Developing your inner motivation

This coronavirus crisis will end. Just like any other crisis. And when we get to the other side, will you be prepared?

What can you do now to position yourself to emerge stronger on the other side?

Perhaps it’s time to end your dependence on extrinsic motivation.

The majority of education and work is organised around extrinsic motivation. For years, grades and academic achievement, followed by pay and status, were the carrots motivating us to advance as individuals.

Now that we are all forced to be at home, will the quality of our work be affected? Is working and studying from home impacting your productivity?

There might be more distractions at home, especially when trying to work when you have family members around under the same roof the entire day. But perhaps if you really reflect on yourself, a large part of it has to do with your inner motivation?

Do you wake up later? Do work slower? Or procrastinate even more? I surely had. And no, I wouldn’t want to have to resort to having a boss or authority figure check on me all the time.

Developing your inner motivation

I’m glad that during my only real employment that wasn’t an internship, I wasn’t micro-managed at all. All I had was my boss’s vision, and I had to figure out how to execute it. Of course, there was a process of feedback involved. And we worked together as a team towards the outcome that we were all invested in. And through the process, I learnt the importance of inner motivation in the work that we do.

If we are not self-motivated, no amount of KPIs, bonuses and other rewards are going to help us do great work. In fact, incentives might even be detrimental. But the following 4 points might help you in developing your inner motivation.

You must take responsibility

Be responsible for your work. You might not be able to share in the profits of the business. But learning to take responsibility for your work will help you take ownership of the work you do.

Yes, some companies might use you up and toss you away if you become more and more responsible. But that doesn’t mean that you should try to get away with doing as little as you can while still keeping your current job.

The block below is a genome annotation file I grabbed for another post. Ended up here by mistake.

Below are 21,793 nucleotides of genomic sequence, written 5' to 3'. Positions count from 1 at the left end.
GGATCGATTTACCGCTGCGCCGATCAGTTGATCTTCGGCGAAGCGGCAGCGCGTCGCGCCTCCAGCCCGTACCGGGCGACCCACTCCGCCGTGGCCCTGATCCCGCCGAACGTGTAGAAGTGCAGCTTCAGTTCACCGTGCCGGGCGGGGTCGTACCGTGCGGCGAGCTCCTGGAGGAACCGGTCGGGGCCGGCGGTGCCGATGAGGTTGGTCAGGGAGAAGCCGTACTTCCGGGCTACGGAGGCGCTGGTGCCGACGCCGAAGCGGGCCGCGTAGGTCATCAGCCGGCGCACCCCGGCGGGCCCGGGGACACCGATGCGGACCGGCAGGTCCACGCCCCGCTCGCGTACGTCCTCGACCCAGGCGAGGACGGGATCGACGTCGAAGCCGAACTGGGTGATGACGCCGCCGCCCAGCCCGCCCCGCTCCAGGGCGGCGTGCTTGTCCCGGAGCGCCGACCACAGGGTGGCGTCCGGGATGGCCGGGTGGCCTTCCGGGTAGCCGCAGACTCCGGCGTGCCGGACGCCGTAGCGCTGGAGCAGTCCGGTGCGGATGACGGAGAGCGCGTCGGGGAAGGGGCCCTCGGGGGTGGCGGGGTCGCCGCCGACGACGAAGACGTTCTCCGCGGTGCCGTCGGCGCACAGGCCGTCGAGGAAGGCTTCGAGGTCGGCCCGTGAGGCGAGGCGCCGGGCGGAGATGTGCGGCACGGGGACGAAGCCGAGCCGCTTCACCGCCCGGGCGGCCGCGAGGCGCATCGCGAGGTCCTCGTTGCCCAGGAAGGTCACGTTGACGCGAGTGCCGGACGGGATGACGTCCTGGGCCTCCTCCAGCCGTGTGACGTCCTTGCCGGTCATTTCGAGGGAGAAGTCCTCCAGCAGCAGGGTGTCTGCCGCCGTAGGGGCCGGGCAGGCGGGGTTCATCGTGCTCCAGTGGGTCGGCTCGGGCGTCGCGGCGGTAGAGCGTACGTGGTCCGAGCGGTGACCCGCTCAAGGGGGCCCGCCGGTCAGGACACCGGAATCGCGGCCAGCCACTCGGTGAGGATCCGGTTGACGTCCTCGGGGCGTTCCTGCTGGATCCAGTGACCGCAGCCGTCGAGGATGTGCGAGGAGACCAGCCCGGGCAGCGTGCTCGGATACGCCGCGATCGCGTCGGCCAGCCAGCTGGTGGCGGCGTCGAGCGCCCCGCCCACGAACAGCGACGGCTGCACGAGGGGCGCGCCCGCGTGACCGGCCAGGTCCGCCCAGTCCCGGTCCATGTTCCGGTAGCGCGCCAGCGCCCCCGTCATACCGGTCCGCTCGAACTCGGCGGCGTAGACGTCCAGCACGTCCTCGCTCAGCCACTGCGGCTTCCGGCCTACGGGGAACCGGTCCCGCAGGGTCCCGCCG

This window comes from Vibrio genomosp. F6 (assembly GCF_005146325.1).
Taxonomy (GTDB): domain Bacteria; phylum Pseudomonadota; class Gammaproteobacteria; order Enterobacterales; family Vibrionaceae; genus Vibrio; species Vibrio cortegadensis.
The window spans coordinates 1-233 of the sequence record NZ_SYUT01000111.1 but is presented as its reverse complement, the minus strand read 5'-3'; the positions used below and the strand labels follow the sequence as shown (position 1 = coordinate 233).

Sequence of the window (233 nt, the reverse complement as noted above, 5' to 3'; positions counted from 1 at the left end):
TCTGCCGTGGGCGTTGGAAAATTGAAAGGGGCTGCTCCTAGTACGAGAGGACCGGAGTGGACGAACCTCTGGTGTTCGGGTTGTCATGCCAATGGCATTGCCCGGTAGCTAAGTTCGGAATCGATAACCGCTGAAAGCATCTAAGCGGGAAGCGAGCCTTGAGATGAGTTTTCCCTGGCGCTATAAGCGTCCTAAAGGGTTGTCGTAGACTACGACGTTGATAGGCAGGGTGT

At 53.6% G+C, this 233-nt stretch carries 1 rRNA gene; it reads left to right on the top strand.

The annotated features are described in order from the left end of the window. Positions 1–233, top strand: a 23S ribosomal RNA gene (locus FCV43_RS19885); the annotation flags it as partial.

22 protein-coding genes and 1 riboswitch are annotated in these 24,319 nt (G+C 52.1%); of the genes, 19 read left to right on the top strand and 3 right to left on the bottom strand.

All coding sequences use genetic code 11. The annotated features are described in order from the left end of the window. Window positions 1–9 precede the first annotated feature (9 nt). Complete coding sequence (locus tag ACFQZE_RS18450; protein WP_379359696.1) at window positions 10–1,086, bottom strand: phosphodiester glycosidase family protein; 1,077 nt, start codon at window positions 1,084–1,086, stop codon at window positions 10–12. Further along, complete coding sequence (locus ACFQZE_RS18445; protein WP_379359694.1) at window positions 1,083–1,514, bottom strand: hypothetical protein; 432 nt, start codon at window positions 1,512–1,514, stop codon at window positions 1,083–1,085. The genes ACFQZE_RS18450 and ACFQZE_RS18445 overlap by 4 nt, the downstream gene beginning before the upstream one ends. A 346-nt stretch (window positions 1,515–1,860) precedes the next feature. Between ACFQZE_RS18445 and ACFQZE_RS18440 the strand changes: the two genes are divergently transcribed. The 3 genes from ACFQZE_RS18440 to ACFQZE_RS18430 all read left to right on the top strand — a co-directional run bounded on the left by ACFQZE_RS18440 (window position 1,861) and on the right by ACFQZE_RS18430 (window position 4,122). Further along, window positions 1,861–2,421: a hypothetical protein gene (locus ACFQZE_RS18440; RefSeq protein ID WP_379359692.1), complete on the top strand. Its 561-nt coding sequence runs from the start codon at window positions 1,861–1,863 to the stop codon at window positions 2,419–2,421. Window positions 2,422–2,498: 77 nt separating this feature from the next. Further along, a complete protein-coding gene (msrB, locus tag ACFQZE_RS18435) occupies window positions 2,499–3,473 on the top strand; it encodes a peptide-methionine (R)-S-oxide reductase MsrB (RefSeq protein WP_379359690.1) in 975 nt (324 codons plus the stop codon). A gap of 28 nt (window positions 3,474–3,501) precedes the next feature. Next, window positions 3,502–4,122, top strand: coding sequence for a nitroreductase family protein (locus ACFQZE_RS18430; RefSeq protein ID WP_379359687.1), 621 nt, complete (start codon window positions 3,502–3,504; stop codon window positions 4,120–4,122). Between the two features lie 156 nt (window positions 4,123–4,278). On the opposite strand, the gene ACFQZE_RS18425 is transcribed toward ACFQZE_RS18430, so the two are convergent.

You need to be interested in what you do

Work helps us to pay the bills. There is no doubt about the practical aspect of it. But beyond that, are you able to develop a passion for what you do? Sure, not everything is enjoyable. But if you have nothing but complaints, then why stay in the job?

Some progress is better than none

Sometimes, it’s hard to make progress. Especially when working alone. Online interactions just don’t feel the same as working and learning with each other in person. With every day that passes, just try to improve from the previous day. Some progress is better than nothing. So don’t stress yourself out if you don’t see the kind of progress you expect.

Stay curious

Everything might not go back to what it was like before this crisis. But that’s ok. Even if we shift towards a new normal. You can continue learning. And to reinvent yourself.

In fact, there are some free courses (here and here, and many more) that you can check out (courtesy of a friend who sent those links). They might help you as you pivot towards doing your work online. You could try learning to code too.

A time to refocus on what’s important

This Easter weekend is important for me as I refocus on what’s important for me: the messages of hope and life.

It might be a good time for you to refocus on what’s important for you too. Instead of relying on external punishments and rewards to get you through the future, why not start developing your inner motivation to position you to thrive in the long run?

After all, as we’ve seen during this COVID-19 crisis, jobs can disappear overnight. But what your employers can never take away from you are the skills that you’ve developed and the drive inside of you that keeps you going.



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